March 29, 2012 by staff
Earl Scruggs, Earl Scruggs, the bluegrass banjo player whose hard-driving picking style influenced generations of players and helped shape the sound of 20th-century country music with his guitar-playing partner, Lester Flatt, died on Wednesday in a Nashville hospital. He was 88. Mr. Scruggs, shown in 2007, mastered a three-finger picking style that elevated the five-string banjo from a part of the rhythm section to a lead or solo instrument.
Mr. Scruggs, left, on banjo and Lester Flatt on guitar in 1963. His son Gary confirmed the death.
Mr. Scruggs and Mr. Flatt probably reached their widest audiences with a pair of signature songs: “Foggy Mountain Breakdown,” which they recorded in 1949 with their group the Foggy Mountain Boys, and which was used as the getaway music in the 1967 film “Bonnie and Clyde”; and “The Ballad of Jed Clampett,” the theme song of the 1960s television sitcom “The Beverly Hillbillies.” (Mr. Scruggs and Mr. Flatt also appeared on the show at times.)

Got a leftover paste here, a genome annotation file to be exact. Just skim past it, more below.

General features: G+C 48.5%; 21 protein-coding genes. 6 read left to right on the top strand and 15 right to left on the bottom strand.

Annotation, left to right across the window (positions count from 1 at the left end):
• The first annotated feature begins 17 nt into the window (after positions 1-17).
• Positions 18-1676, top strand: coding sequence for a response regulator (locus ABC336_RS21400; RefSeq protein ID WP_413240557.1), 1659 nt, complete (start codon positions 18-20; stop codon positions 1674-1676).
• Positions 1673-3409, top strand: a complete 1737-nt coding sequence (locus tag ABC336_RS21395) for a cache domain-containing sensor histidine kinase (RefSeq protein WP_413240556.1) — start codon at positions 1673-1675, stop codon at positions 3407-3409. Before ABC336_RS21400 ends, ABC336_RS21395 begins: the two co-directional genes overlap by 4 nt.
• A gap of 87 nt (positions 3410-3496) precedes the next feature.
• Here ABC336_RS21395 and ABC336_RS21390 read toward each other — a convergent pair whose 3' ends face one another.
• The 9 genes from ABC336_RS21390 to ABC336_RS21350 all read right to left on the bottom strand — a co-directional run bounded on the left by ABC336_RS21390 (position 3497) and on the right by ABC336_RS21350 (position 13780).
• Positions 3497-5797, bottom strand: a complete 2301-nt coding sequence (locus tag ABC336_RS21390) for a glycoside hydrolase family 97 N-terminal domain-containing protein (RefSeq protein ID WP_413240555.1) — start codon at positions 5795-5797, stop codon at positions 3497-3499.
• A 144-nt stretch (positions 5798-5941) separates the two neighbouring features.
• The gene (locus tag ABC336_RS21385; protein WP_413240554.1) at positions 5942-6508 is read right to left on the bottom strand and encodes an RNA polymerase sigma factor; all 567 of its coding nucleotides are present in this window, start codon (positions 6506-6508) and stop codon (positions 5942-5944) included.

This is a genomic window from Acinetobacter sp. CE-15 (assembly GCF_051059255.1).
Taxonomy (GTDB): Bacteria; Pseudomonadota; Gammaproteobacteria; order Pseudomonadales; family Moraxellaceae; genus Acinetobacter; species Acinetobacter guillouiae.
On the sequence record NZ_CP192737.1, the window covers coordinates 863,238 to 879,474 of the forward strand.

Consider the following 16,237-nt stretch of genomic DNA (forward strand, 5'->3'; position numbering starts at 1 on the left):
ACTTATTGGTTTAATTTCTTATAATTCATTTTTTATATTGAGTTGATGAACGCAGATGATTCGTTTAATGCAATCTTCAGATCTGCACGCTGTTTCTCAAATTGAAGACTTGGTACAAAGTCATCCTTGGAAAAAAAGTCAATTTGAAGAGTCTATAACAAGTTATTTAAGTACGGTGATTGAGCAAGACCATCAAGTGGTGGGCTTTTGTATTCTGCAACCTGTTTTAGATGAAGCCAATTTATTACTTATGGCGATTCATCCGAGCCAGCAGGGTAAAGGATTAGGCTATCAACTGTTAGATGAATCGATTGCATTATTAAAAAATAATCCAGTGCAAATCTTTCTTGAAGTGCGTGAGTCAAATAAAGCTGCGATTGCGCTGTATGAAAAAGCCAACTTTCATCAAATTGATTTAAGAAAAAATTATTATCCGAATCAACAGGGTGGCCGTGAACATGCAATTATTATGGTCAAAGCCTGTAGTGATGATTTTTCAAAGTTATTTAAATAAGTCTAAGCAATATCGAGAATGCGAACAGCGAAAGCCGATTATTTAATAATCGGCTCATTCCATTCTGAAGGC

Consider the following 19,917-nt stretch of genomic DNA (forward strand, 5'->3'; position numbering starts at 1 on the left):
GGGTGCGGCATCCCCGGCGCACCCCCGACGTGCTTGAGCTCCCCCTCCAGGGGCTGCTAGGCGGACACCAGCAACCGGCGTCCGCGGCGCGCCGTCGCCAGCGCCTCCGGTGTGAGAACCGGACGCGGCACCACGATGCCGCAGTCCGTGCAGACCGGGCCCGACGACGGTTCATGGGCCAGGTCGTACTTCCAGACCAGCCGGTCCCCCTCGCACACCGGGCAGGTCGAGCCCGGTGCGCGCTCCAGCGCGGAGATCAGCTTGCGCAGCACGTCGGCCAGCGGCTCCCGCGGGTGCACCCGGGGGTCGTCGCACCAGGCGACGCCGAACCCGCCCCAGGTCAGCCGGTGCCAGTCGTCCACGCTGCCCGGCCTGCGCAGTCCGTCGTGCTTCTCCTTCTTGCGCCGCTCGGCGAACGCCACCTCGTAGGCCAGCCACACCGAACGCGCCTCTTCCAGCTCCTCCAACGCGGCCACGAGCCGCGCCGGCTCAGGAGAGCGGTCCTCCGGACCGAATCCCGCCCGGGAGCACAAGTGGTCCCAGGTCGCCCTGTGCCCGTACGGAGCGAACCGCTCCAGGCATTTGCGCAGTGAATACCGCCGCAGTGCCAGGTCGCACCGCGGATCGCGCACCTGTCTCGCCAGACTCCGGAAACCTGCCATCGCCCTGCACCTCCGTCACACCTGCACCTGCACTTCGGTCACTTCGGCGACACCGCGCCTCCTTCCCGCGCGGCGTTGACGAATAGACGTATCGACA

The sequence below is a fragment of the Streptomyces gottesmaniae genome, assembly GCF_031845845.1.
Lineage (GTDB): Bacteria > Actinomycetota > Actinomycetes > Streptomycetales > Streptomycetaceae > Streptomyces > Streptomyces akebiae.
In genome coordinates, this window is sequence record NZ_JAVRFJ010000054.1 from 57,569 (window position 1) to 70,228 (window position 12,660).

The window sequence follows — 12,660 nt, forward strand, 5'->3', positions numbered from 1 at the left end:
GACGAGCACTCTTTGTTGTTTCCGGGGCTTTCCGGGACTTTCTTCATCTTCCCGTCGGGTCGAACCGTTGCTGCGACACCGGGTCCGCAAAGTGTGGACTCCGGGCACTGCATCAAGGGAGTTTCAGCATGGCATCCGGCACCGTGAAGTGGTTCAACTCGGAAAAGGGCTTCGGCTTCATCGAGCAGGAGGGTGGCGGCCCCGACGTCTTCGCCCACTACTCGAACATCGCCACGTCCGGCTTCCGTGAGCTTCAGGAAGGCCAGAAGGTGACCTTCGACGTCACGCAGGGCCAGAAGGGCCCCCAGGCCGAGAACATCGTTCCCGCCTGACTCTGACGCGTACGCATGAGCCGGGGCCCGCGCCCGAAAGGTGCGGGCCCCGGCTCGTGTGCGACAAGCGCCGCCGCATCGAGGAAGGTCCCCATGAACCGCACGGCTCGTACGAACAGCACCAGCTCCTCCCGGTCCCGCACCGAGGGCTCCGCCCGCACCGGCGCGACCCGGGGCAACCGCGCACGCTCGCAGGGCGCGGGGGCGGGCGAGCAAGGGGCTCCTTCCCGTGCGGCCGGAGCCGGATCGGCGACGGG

But he also helped shape the “high, lonesome sound” of Bill Monroe, often called the father of bluegrass, and pioneered the modern banjo sound. His innovative use of three fingers rather than the claw-hammer style elevated the five-string banjo from a part of the rhythm section — or a comedian’s prop — to a lead or solo instrument. What became known as the syncopated Scruggs picking style helped popularize the banjo in almost every genre of music.
Mr. Scruggs, who had played banjo since the age of 4, got his big break when he joined Monroe’s band, the Blue Grass Boys, in 1945. The band included Monroe, who sang and played the mandolin; Mr. Flatt on guitar; Howard Watts (a k a Cedric Rainwater) on bass; and Chubby Wise on fiddle.
When Mr. Scruggs stepped up to play during an instrumental section, “listeners would physically come out of their seats in excitement,” Richard D. Smith wrote in “Can’t You Hear Me Callin’: The Life of Bill Monroe.”
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